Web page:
Appointed president will take instructions from me if NLD wins: Suu Kyi
Speaking to Channel NewsAsia in an interview at her home on Tuesday (Nov 10), Suu Kyi said she will be the one directing the appointed president if she wins the election, as she has been barred from the presidency under the army-drafted constitution.
- Posted 10 Nov 2015 15:59
- Updated 11 Nov 2015 04:49
YANGON: Leader of the opposition National League for Democracy (NLD) Aung San Suu Kyi said the appointed president will have "no authority" when her party is able to form the government.
Speaking to Channel NewsAsia at her home on Tuesday (Nov 10), Suu Kyi said if NLD wins, the chosen president will be appointed "just to meet requirements of constitution".
In an interview with Channel NewsAsia's May Wong, Myanmar opposition leader Aung San Suu Kyi explains why the appointed president will take instructions from her - if #NLD is victorious in #MyanmarElection. Watch the full interview here: http://bit.ly/20Jr1a8Posted by Channel NewsAsia on Tuesday, 10 November 2015
"He will have to understand this perfectly well that he will have no authority, that he will act in accordance with the decisions of the party," she said.
"That is the only logical way to do it. Because in any democratic country, it's the leader of the winning party that becomes the leader of the government. If this constitution doesn't allow it, then we will have to make arrangements so that we can proceed along usual democratic lines," Suu Kyi added.
If NLD wins the #MyanmarElection, the chosen president will be appointed "just to meet requirements of constitution," says Aung San Suu Kyi. Channel NewsAsia's May Wong reports. http://bit.ly/1O0Wm1iPosted by Channel NewsAsia on Tuesday, 10 November 2015
Before Myanmar held its historic election on Nov 8, Suu Kyi had expressed that she wants to be "above the president". On Tuesday, she reiterated that she would be the one directing the appointed president if NLD wins the election, as she has been barred from the presidency under the army-drafted constitution.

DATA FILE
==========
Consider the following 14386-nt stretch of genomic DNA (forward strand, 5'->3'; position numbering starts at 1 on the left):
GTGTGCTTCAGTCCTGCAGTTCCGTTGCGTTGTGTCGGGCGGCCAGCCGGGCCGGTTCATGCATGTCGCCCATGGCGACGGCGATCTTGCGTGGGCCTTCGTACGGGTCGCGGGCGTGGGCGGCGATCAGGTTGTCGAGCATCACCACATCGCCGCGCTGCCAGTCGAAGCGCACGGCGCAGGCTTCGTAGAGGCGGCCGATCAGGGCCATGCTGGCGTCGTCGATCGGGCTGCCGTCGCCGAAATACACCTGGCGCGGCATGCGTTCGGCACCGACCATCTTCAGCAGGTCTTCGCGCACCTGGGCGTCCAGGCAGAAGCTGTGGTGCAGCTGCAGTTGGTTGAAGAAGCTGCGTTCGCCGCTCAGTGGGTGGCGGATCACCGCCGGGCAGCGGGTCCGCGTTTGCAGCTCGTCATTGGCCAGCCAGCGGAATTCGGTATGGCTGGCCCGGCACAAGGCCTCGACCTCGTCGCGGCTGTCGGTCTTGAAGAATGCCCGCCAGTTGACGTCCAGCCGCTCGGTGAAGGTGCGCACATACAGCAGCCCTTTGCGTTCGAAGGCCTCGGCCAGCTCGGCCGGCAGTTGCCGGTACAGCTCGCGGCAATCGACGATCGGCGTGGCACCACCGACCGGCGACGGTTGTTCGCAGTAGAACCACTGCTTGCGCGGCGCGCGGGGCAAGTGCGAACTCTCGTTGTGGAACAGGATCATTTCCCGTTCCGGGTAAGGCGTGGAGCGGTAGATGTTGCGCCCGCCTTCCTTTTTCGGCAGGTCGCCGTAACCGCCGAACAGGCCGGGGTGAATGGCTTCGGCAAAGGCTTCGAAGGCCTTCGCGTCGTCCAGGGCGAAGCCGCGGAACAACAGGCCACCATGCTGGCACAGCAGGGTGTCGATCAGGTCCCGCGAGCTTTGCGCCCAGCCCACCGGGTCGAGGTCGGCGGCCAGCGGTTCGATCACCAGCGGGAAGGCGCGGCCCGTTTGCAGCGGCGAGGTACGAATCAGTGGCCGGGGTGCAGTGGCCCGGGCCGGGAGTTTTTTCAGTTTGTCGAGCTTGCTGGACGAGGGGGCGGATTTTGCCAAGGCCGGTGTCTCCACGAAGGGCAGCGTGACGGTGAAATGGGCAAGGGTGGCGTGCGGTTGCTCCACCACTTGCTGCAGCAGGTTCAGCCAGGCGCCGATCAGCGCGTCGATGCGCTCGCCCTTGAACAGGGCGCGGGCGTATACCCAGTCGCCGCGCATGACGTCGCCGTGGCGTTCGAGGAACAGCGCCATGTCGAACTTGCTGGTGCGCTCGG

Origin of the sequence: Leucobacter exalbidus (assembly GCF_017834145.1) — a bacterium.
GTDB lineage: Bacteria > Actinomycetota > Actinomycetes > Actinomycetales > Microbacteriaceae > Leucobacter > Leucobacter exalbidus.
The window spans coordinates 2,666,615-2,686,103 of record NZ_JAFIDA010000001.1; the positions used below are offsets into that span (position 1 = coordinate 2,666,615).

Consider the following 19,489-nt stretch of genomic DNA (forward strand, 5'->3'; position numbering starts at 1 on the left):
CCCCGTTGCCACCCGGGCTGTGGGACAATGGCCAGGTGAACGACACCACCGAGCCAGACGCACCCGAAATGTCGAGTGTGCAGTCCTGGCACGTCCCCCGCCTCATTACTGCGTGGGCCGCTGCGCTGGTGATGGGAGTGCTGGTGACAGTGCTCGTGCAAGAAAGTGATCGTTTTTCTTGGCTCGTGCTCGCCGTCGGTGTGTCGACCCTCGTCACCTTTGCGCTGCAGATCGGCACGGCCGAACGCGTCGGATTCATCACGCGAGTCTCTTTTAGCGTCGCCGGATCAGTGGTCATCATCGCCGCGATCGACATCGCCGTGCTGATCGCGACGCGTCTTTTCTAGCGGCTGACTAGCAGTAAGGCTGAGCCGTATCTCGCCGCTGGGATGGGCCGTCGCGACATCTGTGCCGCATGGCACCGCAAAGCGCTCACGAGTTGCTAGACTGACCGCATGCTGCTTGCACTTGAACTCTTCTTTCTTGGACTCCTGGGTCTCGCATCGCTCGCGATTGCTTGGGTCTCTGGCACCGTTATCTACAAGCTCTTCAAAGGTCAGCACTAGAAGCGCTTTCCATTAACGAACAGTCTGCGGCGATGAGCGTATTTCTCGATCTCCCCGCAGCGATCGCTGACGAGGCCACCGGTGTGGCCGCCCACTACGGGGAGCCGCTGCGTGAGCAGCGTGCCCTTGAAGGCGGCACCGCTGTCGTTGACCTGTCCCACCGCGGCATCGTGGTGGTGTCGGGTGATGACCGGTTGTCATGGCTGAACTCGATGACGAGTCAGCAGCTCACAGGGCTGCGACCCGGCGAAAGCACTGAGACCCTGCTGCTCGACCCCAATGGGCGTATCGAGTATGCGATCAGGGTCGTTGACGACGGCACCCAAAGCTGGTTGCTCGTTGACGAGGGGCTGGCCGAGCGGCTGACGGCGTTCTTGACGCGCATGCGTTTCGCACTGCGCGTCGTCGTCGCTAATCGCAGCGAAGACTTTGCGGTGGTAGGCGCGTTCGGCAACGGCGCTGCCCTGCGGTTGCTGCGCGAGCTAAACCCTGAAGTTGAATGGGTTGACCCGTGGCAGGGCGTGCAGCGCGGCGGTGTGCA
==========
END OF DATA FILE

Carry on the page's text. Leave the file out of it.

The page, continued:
Suu Kyi added that the appointed president must understand that all instructions will come from her, as she is the leader of the party. This will not affect how the government is run, she stressed.
"Why should it affect the functions of the government? Because there will be a government, (and) it will be run properly. The president will be told exactly what he can do," she said.
If NLD wins #MyanmarElection, Aung San Suu Kyi says the appointed president will have no authority. How would that affect the functions of the government? The opposition party leader responds. Watch the full interview here: http://bit.ly/1Mm2wq1Posted by Channel NewsAsia on Tuesday, 10 November 2015
Asked if this could come off as authorianism, Suu Kyi said the NLD would not go down that path as its strength lies in its appeal to the public.
"We have been able to survive as long as we have, because we have the support of the people. And governments that depend on the support of the people never become authoritarian," she said.
The opposition leader also touched on collaboration and cooperation with the military and other bodies, amid concerns about her ability to work with the military which continues to possess 25 per cent of parliamentary seats.
"Whether it's the military or any other body, collaboration and cooperation is something you have to work at. It doesn't happen overnight. You have to learn to build it up. You don't just do it in a theoretical way," Suu Kyi said.
"So how we deal with the situation depends on how the situation evolves. It's not something you can set hard and fast rules for. The NLD has said officially that the 25 per cent must go in time, because it is not in line with democratic practices, but that we'll negotiate a way in which this is approached in the interest of a reconciliation."
"They will have to be open to negotiations as soon as we form a government," she added.
More than 30 million citizens cast their ballot both in Myanmar and overseas on Nov 8. The NLD is aiming for 67 per cent of elected seats in the national legislature to be able to select a president and form government.
By Tuesday evening, the party had swept up 88 percent of the declared seats, taking 78 in the lower house and a further 29 in the upper chamber.